Earlier this week, Amazon.com Inc., JPMorgan Chase & Co., and Berkshire Hathaway Inc. jolted Wall Street with their announcement of a joint venture designed to reduce health care costs for their combined one million US employees. It is exciting to see innovative private sector companies lend their intellectual and financial capital to a seemingly intractable issue that has plagued the American economy for decades. About 18 percent of our nation’s financial output is now devoted to health care. For decades, health care costs have outpaced overall economic growth, and the gap is projected to remain to remain at three percentage points a year.
How the High Cost of Care Affects Employers – and Everyone Else
Employees directly and indirectly shoulder these costs. The average premium that employers and their workers pay for a family plan in California now exceeds $1,600 a month. Employer-based family health insurance premiums in the state have increased by 234% over the last 15 years, nearly six times the increase in the state’s overall inflation rate. Every dollar spent on health care is a dollar unavailable for something else, such as education, affordable housing, and environmental protection.
Cumulative Premium Growth Compared to Inflation – Family Coverage, California, 2002 to 2016
Sixty-six percent of working California families face a deductible of $2,000 or more for their employer-based coverage, including many without high-deductible health plans linked to tax-advantaged health savings accounts.
Increasingly, health care is unaffordable for all of us—not just businesses like Amazon and its workers, but for retirees, the self-employed, people seeking employment, and low-income Californians who aren’t eligible for public coverage. The Affordable Care Act (ACA) attempted to address the cost burden for those with employer coverage by creating disincentives for employers to simply pass on unaffordable premiums, and by capping the share of premiums health plans spent on overhead and profit. For people who shop for insurance coverage on the individual market, the ACA provided federal tax credits to offset premium and cost sharing.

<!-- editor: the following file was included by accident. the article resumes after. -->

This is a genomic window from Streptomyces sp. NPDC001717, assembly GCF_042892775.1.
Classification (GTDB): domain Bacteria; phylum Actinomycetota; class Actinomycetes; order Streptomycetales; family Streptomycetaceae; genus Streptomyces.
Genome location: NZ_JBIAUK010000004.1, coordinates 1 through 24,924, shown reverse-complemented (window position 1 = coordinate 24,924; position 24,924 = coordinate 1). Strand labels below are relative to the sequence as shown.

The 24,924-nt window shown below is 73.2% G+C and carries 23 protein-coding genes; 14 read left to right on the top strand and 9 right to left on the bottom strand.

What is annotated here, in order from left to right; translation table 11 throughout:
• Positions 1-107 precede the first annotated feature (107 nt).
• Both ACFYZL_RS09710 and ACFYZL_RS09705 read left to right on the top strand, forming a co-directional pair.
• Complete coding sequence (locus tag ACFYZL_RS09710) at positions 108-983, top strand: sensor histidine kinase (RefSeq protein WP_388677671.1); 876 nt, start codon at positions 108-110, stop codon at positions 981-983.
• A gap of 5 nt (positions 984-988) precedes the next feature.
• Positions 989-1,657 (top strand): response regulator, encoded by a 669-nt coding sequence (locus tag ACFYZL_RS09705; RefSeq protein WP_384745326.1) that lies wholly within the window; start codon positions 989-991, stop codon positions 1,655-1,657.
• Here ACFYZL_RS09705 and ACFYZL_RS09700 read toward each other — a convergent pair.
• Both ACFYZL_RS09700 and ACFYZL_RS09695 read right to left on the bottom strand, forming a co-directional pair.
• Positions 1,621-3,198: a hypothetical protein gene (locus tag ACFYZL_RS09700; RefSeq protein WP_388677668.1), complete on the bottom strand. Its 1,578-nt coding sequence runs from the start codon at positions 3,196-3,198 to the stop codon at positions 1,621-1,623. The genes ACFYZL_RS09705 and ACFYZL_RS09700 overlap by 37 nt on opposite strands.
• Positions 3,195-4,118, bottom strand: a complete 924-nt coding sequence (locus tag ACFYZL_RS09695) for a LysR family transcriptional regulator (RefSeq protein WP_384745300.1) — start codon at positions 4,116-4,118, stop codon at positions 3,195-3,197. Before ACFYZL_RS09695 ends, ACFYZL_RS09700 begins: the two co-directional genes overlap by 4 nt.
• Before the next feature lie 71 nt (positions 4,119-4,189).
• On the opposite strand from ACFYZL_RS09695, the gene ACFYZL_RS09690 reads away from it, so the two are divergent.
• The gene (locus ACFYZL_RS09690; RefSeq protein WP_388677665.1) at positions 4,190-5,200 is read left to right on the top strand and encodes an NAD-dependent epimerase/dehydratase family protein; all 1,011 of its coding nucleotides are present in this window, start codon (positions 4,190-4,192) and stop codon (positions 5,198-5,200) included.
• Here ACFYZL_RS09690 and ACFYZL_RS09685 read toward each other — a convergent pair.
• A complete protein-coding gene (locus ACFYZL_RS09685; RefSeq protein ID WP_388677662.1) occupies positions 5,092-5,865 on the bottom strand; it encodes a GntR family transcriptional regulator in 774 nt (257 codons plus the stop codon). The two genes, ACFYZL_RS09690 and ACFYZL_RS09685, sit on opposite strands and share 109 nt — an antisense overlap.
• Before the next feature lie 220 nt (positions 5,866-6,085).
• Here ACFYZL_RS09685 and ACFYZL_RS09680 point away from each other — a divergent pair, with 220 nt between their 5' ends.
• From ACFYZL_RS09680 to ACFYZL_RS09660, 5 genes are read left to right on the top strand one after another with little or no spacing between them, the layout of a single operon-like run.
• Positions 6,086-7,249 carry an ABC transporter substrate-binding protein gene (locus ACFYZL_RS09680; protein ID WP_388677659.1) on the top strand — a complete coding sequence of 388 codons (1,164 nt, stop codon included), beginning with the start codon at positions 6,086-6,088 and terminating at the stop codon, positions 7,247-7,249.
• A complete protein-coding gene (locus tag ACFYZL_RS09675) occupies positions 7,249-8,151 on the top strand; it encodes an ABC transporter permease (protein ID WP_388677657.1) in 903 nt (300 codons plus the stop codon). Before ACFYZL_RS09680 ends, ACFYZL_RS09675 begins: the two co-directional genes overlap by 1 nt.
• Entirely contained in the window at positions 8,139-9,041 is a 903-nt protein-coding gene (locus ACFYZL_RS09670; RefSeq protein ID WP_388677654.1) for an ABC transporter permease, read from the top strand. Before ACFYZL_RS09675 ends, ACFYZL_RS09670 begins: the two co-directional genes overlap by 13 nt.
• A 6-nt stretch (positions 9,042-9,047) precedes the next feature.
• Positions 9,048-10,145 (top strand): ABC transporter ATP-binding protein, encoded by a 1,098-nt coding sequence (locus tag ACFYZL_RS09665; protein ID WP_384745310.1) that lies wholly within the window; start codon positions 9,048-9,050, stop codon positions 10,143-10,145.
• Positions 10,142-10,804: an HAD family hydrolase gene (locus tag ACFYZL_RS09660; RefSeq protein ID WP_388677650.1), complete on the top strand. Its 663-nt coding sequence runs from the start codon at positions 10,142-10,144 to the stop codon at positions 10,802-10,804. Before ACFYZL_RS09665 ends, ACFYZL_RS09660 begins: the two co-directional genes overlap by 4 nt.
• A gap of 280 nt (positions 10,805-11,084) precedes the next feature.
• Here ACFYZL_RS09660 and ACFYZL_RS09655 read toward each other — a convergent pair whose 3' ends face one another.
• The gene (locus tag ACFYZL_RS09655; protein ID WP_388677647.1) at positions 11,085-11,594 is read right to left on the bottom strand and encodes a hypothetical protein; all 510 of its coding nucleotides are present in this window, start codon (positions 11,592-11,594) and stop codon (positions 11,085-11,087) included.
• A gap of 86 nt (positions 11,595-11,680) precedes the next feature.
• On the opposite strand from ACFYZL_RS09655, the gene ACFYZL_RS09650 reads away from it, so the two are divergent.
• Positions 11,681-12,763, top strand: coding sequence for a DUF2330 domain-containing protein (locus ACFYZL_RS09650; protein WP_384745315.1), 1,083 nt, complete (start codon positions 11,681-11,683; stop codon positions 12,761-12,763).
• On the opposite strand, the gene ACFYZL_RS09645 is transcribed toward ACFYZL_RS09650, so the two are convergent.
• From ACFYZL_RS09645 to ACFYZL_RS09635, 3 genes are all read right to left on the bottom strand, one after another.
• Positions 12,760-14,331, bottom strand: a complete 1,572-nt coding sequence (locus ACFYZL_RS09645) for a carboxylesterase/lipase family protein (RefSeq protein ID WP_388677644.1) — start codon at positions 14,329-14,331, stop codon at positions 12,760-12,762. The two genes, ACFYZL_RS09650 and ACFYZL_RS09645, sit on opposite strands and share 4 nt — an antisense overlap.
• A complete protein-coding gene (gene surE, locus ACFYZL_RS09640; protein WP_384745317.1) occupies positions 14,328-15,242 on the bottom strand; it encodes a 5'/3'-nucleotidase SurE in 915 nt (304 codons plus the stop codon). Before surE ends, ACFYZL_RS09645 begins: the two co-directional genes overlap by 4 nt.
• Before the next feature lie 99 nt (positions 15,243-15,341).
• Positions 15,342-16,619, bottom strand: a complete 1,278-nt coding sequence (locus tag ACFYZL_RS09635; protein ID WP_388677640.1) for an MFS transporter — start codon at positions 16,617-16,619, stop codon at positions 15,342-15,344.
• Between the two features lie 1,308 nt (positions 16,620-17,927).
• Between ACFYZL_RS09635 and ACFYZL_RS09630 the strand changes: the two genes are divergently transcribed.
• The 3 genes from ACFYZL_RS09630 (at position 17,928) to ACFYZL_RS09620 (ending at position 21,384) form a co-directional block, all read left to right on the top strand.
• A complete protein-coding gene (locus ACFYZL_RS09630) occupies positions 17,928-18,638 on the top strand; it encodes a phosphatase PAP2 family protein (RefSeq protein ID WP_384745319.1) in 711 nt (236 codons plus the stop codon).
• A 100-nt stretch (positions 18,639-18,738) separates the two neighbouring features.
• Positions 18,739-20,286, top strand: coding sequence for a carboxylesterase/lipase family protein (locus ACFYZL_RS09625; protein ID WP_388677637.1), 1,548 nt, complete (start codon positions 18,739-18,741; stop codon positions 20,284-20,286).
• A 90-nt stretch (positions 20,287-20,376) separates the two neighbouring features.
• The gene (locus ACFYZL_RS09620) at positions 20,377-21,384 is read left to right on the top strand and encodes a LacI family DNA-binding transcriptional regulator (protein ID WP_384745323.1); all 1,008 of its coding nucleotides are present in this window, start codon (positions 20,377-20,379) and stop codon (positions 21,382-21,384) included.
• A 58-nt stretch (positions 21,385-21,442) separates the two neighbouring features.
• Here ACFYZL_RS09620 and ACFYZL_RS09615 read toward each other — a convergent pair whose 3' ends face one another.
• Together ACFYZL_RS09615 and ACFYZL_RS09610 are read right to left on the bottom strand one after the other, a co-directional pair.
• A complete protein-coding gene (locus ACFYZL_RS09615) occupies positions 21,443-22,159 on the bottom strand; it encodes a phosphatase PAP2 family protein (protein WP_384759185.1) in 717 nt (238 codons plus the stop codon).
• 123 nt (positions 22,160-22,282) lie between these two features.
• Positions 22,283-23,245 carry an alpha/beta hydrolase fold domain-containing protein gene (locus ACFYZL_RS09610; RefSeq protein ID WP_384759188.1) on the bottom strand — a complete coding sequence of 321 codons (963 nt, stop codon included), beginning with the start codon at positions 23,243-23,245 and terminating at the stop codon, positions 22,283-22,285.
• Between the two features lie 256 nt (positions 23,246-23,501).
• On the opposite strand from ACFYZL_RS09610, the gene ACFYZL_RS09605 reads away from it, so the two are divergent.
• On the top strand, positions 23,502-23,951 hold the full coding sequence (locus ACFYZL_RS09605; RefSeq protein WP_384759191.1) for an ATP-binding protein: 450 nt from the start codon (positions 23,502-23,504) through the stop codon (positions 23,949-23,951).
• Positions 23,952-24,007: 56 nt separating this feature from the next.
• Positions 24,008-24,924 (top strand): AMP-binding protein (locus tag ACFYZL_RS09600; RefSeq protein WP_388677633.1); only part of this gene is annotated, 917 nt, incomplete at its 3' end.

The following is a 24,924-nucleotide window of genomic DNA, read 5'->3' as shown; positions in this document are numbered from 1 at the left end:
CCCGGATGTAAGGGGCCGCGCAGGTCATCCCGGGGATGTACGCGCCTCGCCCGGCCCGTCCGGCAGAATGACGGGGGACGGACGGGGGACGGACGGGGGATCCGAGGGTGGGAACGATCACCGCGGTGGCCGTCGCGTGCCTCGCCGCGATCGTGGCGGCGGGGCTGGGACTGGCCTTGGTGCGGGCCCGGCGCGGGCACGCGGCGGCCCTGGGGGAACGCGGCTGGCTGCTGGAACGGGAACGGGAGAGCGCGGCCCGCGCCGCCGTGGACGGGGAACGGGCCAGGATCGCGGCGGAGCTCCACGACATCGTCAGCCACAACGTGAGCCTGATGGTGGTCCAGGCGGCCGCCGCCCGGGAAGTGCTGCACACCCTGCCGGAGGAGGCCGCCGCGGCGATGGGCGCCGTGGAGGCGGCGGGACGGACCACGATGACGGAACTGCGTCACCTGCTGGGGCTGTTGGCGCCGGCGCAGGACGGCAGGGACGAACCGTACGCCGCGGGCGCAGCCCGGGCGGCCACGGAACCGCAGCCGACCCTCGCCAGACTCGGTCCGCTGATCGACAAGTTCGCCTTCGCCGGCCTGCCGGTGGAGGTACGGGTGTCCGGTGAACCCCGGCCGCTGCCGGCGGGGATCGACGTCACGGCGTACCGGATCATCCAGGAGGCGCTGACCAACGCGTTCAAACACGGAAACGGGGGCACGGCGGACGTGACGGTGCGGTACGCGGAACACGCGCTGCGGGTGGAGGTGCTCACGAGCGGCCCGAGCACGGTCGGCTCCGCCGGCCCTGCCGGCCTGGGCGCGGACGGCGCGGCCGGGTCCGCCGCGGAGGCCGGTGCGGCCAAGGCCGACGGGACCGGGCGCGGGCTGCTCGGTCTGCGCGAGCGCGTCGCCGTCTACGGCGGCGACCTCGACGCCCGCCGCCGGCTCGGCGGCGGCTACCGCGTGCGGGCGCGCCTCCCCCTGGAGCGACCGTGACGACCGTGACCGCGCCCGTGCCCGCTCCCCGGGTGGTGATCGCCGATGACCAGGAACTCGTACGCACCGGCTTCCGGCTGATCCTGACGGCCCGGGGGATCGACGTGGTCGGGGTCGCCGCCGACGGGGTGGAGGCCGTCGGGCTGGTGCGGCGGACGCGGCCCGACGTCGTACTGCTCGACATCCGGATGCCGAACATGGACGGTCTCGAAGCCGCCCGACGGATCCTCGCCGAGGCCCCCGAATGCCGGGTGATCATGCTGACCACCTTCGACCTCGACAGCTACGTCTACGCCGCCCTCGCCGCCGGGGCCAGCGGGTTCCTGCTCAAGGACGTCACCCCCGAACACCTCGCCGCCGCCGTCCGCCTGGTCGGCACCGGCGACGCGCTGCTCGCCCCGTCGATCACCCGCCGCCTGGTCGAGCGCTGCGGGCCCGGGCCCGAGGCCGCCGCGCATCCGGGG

While these and other efforts have helped, more work is needed. Too many families still struggle to afford health care. In 2017, 37% of Americans with health insurance found it difficult to afford premiums each month. Forty-three percent said it was hard to meet their deductibles before coverage kicked in. Among California workers with an aggregate family deductible, 66% faced a deductible of $2,000 or more in 2016.
At least 40% of adults say they worry about being able to afford health care services, losing their insurance, or being able to afford prescription drugs.
More Insured Americans Now Report Difficulty Affording Health Care
What We Already Know About Reducing Health Care Costs
Addressing the affordability of care in California and throughout the country requires lowering the underlying cost of care across market segments. Many efforts are already underway. Health insurance companies, large self-funded employers, and public purchasers of care often deploy management strategies to reduce the use of expensive tests, high-cost prescription drugs, and duplicative services. The most common strategies include prior authorization, patient education for better clinical decisionmaking, chronic disease initiatives, and pushing the cost to employees through deductibles and other cost-sharing tools.
To date, the results of these initiatives have been mixed. The findings are consistent with a growingbody of academicresearch that suggests the real driver of health care costs is price, not increased demand. If that is the case, the solution might be to create a market that rewards high-value providers and cost-effective drugs. This type of strategy would rely on tools like reference pricing (individual drugs are grouped by therapeutic class and payment is limited to the price of the cheapest drugs in each class), value-based insurance design (copayments are reduced or eliminated for the most efficient, effective services), or high-deductible health plans.